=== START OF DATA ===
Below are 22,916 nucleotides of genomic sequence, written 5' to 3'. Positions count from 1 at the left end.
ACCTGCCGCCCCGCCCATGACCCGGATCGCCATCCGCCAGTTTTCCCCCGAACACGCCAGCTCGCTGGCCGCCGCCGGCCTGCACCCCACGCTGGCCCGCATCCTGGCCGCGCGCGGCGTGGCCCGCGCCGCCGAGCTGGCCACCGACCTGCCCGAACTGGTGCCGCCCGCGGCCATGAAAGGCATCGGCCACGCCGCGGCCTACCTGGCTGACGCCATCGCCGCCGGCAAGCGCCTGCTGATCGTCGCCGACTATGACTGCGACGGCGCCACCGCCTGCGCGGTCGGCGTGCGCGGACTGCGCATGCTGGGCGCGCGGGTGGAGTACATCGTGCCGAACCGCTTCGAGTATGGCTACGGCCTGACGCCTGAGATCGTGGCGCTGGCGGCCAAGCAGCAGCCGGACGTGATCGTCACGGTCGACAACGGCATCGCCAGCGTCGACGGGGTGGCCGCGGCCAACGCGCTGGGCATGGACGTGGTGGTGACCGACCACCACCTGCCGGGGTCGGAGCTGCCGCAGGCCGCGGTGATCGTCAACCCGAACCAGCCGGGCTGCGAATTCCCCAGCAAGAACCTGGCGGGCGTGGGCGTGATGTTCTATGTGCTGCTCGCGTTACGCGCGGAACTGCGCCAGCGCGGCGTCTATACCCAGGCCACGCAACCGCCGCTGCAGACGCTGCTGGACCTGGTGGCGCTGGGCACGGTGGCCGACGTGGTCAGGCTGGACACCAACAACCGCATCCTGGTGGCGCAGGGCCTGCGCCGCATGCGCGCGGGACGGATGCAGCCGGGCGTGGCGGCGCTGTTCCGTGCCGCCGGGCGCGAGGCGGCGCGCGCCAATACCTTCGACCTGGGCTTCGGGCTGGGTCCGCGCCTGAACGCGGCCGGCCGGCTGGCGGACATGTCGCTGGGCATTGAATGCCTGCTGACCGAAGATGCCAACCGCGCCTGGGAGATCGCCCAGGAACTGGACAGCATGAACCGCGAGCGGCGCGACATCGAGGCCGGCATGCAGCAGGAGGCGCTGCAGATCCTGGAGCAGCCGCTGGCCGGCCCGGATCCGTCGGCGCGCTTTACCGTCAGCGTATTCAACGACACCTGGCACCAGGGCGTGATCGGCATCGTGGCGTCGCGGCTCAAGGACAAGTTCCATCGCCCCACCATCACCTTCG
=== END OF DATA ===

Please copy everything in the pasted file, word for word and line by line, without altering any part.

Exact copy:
Below are 22,916 nucleotides of genomic sequence, written 5' to 3'. Positions count from 1 at the left end.
ACCTGCCGCCCCGCCCATGACCCGGATCGCCATCCGCCAGTTTTCCCCCGAACACGCCAGCTCGCTGGCCGCCGCCGGCCTGCACCCCACGCTGGCCCGCATCCTGGCCGCGCGCGGCGTGGCCCGCGCCGCCGAGCTGGCCACCGACCTGCCCGAACTGGTGCCGCCCGCGGCCATGAAAGGCATCGGCCACGCCGCGGCCTACCTGGCTGACGCCATCGCCGCCGGCAAGCGCCTGCTGATCGTCGCCGACTATGACTGCGACGGCGCCACCGCCTGCGCGGTCGGCGTGCGCGGACTGCGCATGCTGGGCGCGCGGGTGGAGTACATCGTGCCGAACCGCTTCGAGTATGGCTACGGCCTGACGCCTGAGATCGTGGCGCTGGCGGCCAAGCAGCAGCCGGACGTGATCGTCACGGTCGACAACGGCATCGCCAGCGTCGACGGGGTGGCCGCGGCCAACGCGCTGGGCATGGACGTGGTGGTGACCGACCACCACCTGCCGGGGTCGGAGCTGCCGCAGGCCGCGGTGATCGTCAACCCGAACCAGCCGGGCTGCGAATTCCCCAGCAAGAACCTGGCGGGCGTGGGCGTGATGTTCTATGTGCTGCTCGCGTTACGCGCGGAACTGCGCCAGCGCGGCGTCTATACCCAGGCCACGCAACCGCCGCTGCAGACGCTGCTGGACCTGGTGGCGCTGGGCACGGTGGCCGACGTGGTCAGGCTGGACACCAACAACCGCATCCTGGTGGCGCAGGGCCTGCGCCGCATGCGCGCGGGACGGATGCAGCCGGGCGTGGCGGCGCTGTTCCGTGCCGCCGGGCGCGAGGCGGCGCGCGCCAATACCTTCGACCTGGGCTTCGGGCTGGGTCCGCGCCTGAACGCGGCCGGCCGGCTGGCGGACATGTCGCTGGGCATTGAATGCCTGCTGACCGAAGATGCCAACCGCGCCTGGGAGATCGCCCAGGAACTGGACAGCATGAACCGCGAGCGGCGCGACATCGAGGCCGGCATGCAGCAGGAGGCGCTGCAGATCCTGGAGCAGCCGCTGGCCGGCCCGGATCCGTCGGCGCGCTTTACCGTCAGCGTATTCAACGACACCTGGCACCAGGGCGTGATCGGCATCGTGGCGTCGCGGCTCAAGGACAAGTTCCATCGCCCCACCATCACCTTCG